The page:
Quarry Farm is now open only to Twain scholars, but fans of his work need not despair. In 1953, the author’s niece Ida, a professor of English at Elmira College, had the study moved to the campus. Twain lovers are welcome to visit before heading to his nearby gravesite, listed as one of the 10 most visited graves in the world.
The 11 lakes do offer spectacular scenery, but the region is also known for its rolling hills, deep valleys, gorges and waterfalls, and during the time I was there, its tapestry of fall colors making the vista appear to be a red, orange and yellow jigsaw puzzle.
Because it was formed by a glacier, the Ithaca area alone has 150 waterfalls and gorges, two of which are especially scenic. The Fall Creek Suspension Bridge is on the campus of Cornell University above Fall Creek Gorge, part of a hanging valley where the creek passes through the glacial trough of Cayuga Lake. The single span bridge provides a great overlook, and after taking in your fill of nature’s handiwork, you can head over to the Johnson Museum for man-made art.
Whatever you do, don’t miss Taughannock Falls State Park. Its namesake falls are the tallest single-drop waterfalls east of the Rockies and three times taller than Niagara. They splash down the side of a rugged gorge that, when clothed in its fall best, provides a riot of colors.
One of the real jewels of the Finger Lakes region is Letchworth State Park, often referred to as “the Grand Canyon of the East.” While that may be an exaggeration, there is no doubt that with its concentration of gorges and waterfalls, it is one of the most scenically magnificent areas in the eastern U.S.
As luck would have it, on the day I stood at the Humphrey’s Corners overlook, mist and fog had shrouded the Genessee River Gorge, allowing only a peak at its silhouette. By squinting, I could just make out the silvery loop of water bisecting the gorges.
Fortunately, by the time I reached Glen Iris Inn, the weather had improved enough for me to get a real sense of the park’s grandeur, most notably the cascading waterfalls just below the inn’s front lawn.
For more than a century-and-a-half, the Finger Lakes have been a wine lover’s paradise, particularly if you are a fan of Riesling. With more than 100 wineries to choose from, it would be advisable to do a little research before setting out (remember you are covering an area the size of a New England state).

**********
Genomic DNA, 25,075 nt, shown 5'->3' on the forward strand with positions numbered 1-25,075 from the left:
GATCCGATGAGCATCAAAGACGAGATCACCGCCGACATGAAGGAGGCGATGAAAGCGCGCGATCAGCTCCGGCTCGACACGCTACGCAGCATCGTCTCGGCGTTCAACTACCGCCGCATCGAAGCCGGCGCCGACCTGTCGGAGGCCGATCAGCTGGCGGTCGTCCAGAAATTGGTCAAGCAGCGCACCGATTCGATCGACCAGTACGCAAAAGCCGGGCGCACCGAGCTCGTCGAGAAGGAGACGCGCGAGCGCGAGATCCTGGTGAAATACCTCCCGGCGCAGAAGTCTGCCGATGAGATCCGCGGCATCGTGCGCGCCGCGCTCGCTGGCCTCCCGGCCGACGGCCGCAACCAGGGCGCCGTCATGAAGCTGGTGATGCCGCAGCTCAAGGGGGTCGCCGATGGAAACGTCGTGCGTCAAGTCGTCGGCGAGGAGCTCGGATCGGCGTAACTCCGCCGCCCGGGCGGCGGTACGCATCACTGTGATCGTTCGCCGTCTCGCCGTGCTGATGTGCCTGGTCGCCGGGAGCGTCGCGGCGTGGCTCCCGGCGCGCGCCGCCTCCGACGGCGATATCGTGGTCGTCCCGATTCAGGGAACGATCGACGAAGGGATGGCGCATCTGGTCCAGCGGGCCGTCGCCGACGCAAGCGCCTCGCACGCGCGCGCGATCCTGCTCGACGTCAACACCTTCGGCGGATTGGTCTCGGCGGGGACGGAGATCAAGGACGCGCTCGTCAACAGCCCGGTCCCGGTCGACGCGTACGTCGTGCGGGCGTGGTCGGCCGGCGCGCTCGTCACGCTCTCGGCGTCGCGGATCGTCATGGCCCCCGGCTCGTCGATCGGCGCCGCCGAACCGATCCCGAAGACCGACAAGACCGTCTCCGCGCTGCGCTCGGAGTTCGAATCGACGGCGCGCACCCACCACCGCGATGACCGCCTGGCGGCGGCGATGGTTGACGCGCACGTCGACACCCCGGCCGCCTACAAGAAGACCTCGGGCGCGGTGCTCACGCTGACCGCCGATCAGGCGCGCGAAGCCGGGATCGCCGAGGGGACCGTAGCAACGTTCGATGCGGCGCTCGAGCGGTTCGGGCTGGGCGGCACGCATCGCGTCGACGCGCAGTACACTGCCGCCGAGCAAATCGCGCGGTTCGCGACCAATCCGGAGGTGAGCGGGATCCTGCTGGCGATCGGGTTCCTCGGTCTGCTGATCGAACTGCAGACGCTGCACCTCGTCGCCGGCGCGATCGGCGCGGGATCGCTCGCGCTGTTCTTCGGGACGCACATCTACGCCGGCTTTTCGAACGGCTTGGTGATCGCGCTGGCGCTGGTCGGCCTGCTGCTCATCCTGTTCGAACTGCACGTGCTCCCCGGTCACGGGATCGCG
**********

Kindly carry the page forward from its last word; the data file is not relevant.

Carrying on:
I visited three wineries in the picturesque town of Hammondsport overlooking Lake Keuka: Bully Hill Vineyards, Keuka Lake Vineyards & Winery, and the granddaddy of them all, Dr. Konstantin Frank Wine Cellars.
Recognized by Wine and Spirits Magazine as one of the “Top 100 Wineries in the World,” it has been winning awards since 1962, when Dr. Frank revolutionized viticulture in upstate New York.
If you are an oenophile, book a tasting in the winery’s 1886 Reserve Room. Available June through October (Friday, Saturday and Sunday by reservation only, and a bargain at $35), it is an introduction to some of the region’s most elegant and complex wines.
Another wine experience not to be missed is a visit to the New York Wine and Culinary Center in Canandaigua. Through partnerships with area farmers, artisans, winemakers, brewers and distillers, it promotes the agricultural bounty of New York State.
The Center offers three different visitor experiences: demonstrations by various purveyors (the night I visited, the demo was on pairing wine with Halloween candy), cooking classes and wine dinners in the restaurant.
There was a legend among the Native Americans of the Finger Lakes region that the Great Spirit placed his hand on the land to bless it and left behind a divine handprint. Gazing at this beautiful landscape, and seeing the long, slender fingers of water, the legend doesn’t seem that hard to believe.
(Patti Nickell is a Lexington-based travel and food writer.)